Publications


Add Your Heading Text Here

Add Your Heading Text Here

Add Your Heading Text Here

Add Your Heading Text Here

Publications

GROWING CITIES, INCREASING FOOD SAFETY CHALLENGES:

October 20, 2021

Francis Musinguzi (fmusinguzi@outlook.com). Development Communication Specialist and Program Manager – Information, Research and Communication at KRC.

Bwambale Bernard (carlosbenard12@gmail.com) Nutritionist/ Dietician and Program Manager – Food Security and Agribusiness at KRC.

 

consumption of contaminated food is a growing concern for urban food systems in Uganda.

The capacity to manage urban waste for new and sprawling urban centres remains marginally low. The urgency to provide food to the growing urban population through informal food systems is faced with many challenges. Most often, street food vending, meat abattoirs, farmers’ markets and small-scale food processors operate in unhygienic

environments.

A number of markets have been constructed in Fort Portal City to provide inclusive and descent spaces enhance food safety. In 2013, Mpanga Market was reconstructed and expanded to accommodate more traders, but the growing urban population and influx of more traders in the city is escalating the demand for market space. The new markets, including Mpanga and Kabundaire are once again facing congestion. The impact of

Unhygienic food handling can be such a disturbing

sight to any food consumer. The state of this abattoir that serves Fort Portal City should be a concern for everyone, more so, the Fort Portal City Authority.

 A food stall close to a heap of refuse in downtown Fort Portal Tourism City. There is need for City Authorities to provide descent and inclusive spaces for sale of food by vendors who may not afford high costs of renting business premises in the growing city.

this is currently pushing low capital food vendors to the margins of unsafe spaces to establish food vending make-shift markets. Common sights of this are to be found near to garbage heaps and poorly drained areas in the city. There is an apparent poor- rich contract of inequality that needs to be addressed by the city authorities..

Such is Fort Portal City, one of the newly created cities in Uganda. The city is gazetted a regional tourist hub, and facing increasing influx of new populations in hope to tap into the vast economic and social opportunities. The City’s hinterland and neighboring districts are known for the good and conducive climate and fertile soils that support agriculture and massive production and exportation of food to the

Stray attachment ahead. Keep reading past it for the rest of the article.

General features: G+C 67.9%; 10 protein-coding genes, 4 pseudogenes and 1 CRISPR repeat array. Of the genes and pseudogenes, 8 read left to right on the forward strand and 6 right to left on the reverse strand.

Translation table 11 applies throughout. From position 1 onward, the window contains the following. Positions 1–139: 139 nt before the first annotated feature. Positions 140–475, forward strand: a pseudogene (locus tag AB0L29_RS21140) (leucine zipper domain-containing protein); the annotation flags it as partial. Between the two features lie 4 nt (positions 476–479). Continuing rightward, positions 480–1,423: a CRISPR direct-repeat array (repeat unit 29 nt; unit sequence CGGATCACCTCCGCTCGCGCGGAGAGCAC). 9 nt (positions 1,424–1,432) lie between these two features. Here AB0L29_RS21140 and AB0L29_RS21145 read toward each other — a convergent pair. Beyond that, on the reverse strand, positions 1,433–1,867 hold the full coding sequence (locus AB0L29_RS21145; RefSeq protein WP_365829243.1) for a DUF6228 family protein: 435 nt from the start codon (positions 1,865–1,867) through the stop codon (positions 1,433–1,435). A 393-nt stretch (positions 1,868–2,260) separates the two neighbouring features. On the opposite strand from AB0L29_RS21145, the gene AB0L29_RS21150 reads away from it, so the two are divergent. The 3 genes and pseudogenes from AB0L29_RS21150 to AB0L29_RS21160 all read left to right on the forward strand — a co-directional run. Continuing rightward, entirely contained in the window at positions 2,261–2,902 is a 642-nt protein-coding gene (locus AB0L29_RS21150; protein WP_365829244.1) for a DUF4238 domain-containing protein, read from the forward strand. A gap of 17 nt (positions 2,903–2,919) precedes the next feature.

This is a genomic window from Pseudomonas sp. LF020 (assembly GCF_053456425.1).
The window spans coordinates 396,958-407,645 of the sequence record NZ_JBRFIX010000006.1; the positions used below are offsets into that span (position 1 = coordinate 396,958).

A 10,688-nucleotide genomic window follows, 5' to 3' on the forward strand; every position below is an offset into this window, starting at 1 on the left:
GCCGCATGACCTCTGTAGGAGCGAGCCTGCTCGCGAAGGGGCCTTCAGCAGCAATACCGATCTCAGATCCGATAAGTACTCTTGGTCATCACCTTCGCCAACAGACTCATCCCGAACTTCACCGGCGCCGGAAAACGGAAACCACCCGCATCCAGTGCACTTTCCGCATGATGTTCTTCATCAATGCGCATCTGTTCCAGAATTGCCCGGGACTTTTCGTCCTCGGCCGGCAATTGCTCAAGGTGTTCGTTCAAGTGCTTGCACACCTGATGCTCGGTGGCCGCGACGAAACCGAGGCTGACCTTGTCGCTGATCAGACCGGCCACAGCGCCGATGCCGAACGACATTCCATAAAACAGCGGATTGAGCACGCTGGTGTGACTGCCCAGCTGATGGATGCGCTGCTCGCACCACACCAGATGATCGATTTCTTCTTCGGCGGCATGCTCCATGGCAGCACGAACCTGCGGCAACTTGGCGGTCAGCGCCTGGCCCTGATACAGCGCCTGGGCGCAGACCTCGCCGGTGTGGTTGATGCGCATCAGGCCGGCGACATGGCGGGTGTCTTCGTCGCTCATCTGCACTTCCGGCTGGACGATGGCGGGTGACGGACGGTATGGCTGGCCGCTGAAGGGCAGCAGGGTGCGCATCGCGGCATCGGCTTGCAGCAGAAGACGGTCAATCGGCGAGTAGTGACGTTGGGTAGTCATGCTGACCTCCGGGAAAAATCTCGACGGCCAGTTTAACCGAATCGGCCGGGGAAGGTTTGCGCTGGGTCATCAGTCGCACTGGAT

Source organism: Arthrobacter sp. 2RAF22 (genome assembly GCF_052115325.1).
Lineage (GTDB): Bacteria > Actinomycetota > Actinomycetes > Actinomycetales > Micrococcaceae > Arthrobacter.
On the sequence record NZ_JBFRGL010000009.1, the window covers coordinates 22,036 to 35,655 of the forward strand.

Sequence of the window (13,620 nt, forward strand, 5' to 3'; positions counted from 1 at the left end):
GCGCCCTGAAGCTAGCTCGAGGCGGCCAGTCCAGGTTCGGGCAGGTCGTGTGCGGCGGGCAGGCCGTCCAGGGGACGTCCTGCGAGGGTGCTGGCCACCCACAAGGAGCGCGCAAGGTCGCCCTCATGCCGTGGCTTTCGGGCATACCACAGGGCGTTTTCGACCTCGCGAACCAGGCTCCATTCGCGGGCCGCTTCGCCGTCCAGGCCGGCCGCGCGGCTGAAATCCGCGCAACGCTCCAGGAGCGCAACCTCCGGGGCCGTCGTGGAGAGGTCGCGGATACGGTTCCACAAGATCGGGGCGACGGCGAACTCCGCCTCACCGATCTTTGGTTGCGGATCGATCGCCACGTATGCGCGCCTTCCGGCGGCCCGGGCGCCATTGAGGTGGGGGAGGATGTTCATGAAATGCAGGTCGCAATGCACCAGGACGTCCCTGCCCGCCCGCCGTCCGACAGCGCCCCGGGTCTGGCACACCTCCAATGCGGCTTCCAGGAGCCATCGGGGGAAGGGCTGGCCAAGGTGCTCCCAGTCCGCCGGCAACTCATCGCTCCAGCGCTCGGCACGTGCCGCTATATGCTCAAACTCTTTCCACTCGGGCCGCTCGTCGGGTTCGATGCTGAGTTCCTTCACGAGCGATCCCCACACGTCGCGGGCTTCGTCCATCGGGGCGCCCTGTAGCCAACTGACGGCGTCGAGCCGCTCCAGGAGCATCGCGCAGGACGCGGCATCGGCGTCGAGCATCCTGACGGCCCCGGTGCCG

neighboring cities, towns and countries.

As the city grows, it’s also facing challenges of managing urban waste posing a risk to food contamination and other atrocious public health outcomes.

It’s worth noting that access to diverse, nutritious and safe food is every person’s human right. These rights are however being silently denied from the food consumers through a broken food system and unregulated food management practices.

Food safety is a key component in building a healthy and productive population. At all levels of the food system, there is need to administer optimal food safety handling procedures to enable maintenance of the food safety.

Minimum standards of food sanitation and hygienic practices at different stages of food handling can save a great deal of human life and protect people from food borne illnesses that result from consumption of contaminated food.

Kabarole Research and Resource Centre (KRC) in partnership with Kabarole District and Fort Portal Tourism City with funding from HIVOS and Health Food Africa conducted an inspection of the food markets and preparation points including farmers’ markets, abattoirs, food kiosks, restaurants and hotels in Fort Portal Tourism City to understand the food safety situation at the different food handling points.

From the study, it was observed that the urban and transit populations are at increased risk of contracting food borne diseases and victims of food poisoning.

  • The findings revealed a high risk of food contamination as food was found to be prepared, served and sold in a state that makes it unsafe for human consumption. From the study, it was found out that:
  • In the urban food markets, placing food on unclean surfaces or directly on the ground is very common
  • There is widespread selling of food in dirty places and closer to landfills.
  • Food handlers do not cleanse their hands and equipment while handling food.

Food handlers operate in unhygienic conditions such as poorly maintained sanitary places, animal breeding or feeding areas.

Slaughtering animals in done in substandard abattoirs with poor drainage system and dirty surfaces

All the above practices increase the risk of food contamination that may result into food poisoning and food borne diseases. It’s a call to all food handlers to adhere to appropriate food handling protocols to ensure maintenance of food safety for human consumption. There is also need for the city authorities to enforce adherence to food handling protocols. They should also ensure that appropriate measures are put in place to maintain sanitation and hygiene in the markets and any food handling points. To drive better and context specific advocacy outcomes, more research should be done on invisible food contaminants, including, metals, aflatoxins and indiscriminate use of dangerous food addit.

Share on facebook
Facebook
Share on twitter
Twitter
Share on linkedin
LinkedIn